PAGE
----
How many have their knives professionally sharpened?

The friendliest place on the web for anyone that enjoys cooking.
If you have answers, please help by responding to the unanswered posts.


Executive Chef
Sep 5, 2007
Ring of fire. So. Calif.
I've bought so many knife sharpeners over the years. I've got some descent, tho not top notch quality, knives that just won't get sharp doing it myself. While at a World Market store, this one vendor had a table set up to sharpen knives. He used a small table top vertical belt sander. He starts off with the coarser belt, then changes it to a finer grit belt to hone the knives to perfection. The city told him he could not do business outside the store anymore. I passed on having to drive 20 miles to his main shop to get them sharpened.

I miss having my knives sharpened very sharp by that guy. I suppose the quality of the metal has something to do with my not being able to sharpen them at home. No, I don't know how to hand sharpen knives using a wet stone. I'm thru buying knife sharpeners.
Last edited:
I do my own sharpening because there are no professionals around to do it for me. BBB used to do it but no more. I asked some butcher shops but they only do their own.
Which leads me to maybe just buying new sharp knives until they get dull, then replacing them. :rolleyes:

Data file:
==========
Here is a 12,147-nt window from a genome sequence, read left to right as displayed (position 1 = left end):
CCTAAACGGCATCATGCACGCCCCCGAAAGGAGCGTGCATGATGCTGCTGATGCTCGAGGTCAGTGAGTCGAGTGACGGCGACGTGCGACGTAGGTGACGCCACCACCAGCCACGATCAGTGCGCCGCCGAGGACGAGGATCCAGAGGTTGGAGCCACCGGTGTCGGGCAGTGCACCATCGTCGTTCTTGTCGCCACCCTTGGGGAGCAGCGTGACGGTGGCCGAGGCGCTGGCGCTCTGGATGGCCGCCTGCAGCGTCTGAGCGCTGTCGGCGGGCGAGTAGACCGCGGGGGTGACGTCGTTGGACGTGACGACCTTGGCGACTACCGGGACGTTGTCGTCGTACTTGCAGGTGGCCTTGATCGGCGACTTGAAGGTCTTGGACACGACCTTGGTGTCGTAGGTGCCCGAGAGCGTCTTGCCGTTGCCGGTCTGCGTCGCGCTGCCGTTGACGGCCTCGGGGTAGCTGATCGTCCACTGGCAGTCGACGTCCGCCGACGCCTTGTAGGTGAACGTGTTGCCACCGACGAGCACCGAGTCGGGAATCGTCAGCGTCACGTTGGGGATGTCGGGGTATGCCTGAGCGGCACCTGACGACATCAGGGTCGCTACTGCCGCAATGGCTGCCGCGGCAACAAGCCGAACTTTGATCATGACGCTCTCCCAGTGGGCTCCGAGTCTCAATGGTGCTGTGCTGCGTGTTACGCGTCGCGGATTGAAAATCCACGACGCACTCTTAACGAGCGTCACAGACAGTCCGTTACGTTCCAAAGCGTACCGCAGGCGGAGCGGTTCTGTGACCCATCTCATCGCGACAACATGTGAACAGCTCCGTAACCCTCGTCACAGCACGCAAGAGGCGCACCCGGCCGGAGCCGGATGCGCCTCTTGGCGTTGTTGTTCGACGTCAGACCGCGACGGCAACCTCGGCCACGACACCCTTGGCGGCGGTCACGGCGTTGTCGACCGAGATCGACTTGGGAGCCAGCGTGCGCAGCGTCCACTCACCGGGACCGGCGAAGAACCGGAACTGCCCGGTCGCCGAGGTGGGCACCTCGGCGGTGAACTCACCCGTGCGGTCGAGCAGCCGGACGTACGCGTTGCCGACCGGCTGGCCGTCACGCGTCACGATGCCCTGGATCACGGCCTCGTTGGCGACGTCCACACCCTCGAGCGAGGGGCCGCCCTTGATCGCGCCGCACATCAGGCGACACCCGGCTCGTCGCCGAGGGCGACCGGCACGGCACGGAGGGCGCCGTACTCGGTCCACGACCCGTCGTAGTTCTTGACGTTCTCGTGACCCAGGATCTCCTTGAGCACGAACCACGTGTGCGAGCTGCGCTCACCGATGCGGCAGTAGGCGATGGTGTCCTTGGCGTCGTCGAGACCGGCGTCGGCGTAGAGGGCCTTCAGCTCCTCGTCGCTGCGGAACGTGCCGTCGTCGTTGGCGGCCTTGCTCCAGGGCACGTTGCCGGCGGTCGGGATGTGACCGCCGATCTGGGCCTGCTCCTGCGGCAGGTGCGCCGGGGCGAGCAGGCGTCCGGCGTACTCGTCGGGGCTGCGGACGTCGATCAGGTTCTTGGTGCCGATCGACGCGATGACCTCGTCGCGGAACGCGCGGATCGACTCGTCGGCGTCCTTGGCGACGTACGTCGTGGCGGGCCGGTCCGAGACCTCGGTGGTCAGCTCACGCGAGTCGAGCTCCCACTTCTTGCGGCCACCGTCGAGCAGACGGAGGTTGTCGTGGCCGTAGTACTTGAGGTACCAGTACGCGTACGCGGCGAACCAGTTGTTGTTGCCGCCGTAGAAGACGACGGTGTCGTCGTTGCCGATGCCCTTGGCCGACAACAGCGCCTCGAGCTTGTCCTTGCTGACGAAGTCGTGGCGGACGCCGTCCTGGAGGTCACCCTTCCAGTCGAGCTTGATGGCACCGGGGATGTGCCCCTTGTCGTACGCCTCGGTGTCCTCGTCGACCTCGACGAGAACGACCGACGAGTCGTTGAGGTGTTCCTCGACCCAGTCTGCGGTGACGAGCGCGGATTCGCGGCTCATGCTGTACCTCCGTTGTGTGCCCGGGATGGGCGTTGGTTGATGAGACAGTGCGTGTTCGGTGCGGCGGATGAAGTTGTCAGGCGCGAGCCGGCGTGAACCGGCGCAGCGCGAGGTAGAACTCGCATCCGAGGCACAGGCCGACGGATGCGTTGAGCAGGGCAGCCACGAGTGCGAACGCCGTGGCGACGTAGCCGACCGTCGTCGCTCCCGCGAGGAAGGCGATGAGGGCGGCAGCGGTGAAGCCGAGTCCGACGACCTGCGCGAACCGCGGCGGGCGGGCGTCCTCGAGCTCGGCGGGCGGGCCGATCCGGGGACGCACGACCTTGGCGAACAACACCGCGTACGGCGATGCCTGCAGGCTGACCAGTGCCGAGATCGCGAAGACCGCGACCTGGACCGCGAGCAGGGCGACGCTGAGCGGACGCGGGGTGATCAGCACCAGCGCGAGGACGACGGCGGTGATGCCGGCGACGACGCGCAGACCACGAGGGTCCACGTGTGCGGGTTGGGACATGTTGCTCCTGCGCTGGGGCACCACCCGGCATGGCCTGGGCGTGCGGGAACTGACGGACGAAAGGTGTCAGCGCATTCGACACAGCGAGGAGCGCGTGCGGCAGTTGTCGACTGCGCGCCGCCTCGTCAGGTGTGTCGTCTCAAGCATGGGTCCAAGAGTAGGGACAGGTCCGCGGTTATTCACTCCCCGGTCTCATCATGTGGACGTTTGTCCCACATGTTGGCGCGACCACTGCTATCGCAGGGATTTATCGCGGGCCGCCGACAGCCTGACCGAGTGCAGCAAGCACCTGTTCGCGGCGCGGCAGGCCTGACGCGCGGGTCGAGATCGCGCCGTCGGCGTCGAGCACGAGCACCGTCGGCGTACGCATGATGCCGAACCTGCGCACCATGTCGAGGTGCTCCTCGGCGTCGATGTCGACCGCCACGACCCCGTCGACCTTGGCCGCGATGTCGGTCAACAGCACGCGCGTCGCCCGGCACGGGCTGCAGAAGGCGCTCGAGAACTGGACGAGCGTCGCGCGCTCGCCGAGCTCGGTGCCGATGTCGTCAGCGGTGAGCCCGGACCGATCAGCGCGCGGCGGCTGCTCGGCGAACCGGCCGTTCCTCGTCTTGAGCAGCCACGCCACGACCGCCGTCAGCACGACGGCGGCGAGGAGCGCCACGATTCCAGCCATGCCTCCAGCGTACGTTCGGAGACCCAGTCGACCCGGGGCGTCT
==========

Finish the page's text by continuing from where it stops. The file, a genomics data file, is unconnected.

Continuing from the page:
Or...traveling down to his shop. The ones he sharpened stay sharp for only awhile. I can't get them that sharp again after they start to dull...not with all the knife sharpening gadgets I've bought over the years. :LOL:

You could probably find someplace that resharpens knives for restaurants. I did. 40 miles round trip. Too far.
Last edited:
I've had ours sharpened by a professional at the big Farmer's Market and I agree it's worth hunting down a professional to do the job. Once a year is all that's need for us, so the travel time (25 miles RT) isn't a big deal, as replacement makes no sense at all for my good and expensive knives.
Last edited:
I do all my own, and one of my favorite and most used knives - my 10" chef's knife - I got in the late 70s, and is still in good shape. I have a bunch of stones for my woodworking tools, and I mostly use those, and take off as little as I can, to make them last. I have some that I beat up more, and have to do a heavier sharpening on, like paring knives and boning knives, and eventually have to replace, since I take more metal off, to get rid of nicks. But my other knives I will try to make last.
Ask the people that use knives for a living where they get them sharpened.

I used to go to a little shop that had contracts with local grocers, butchers, etc... He charged by the inch and also sold used knives.

Now I sharpen my own inexpensive knives with a Chef's Choice 312 that I bought in a thrift shop. It works fine but it does remove a fair amount of metal.

Good luck!
Based on ATK's recommendations I bought the Chefs Choice Trizor and sharpen my knives whenever they lose their edge, and it only takes a few minutes to restore it. It's not the most economical way (or maybe it is).

The Trizor is currently on sale at Amazon for $100. The IRS figures it costs you $0.58 per mile to operate your car. If you have to drive out of your way to drop off your knives, and then drive again to pick them up, travel costs add up fast. Plus sharpening costs. And that's assuming your time has no value.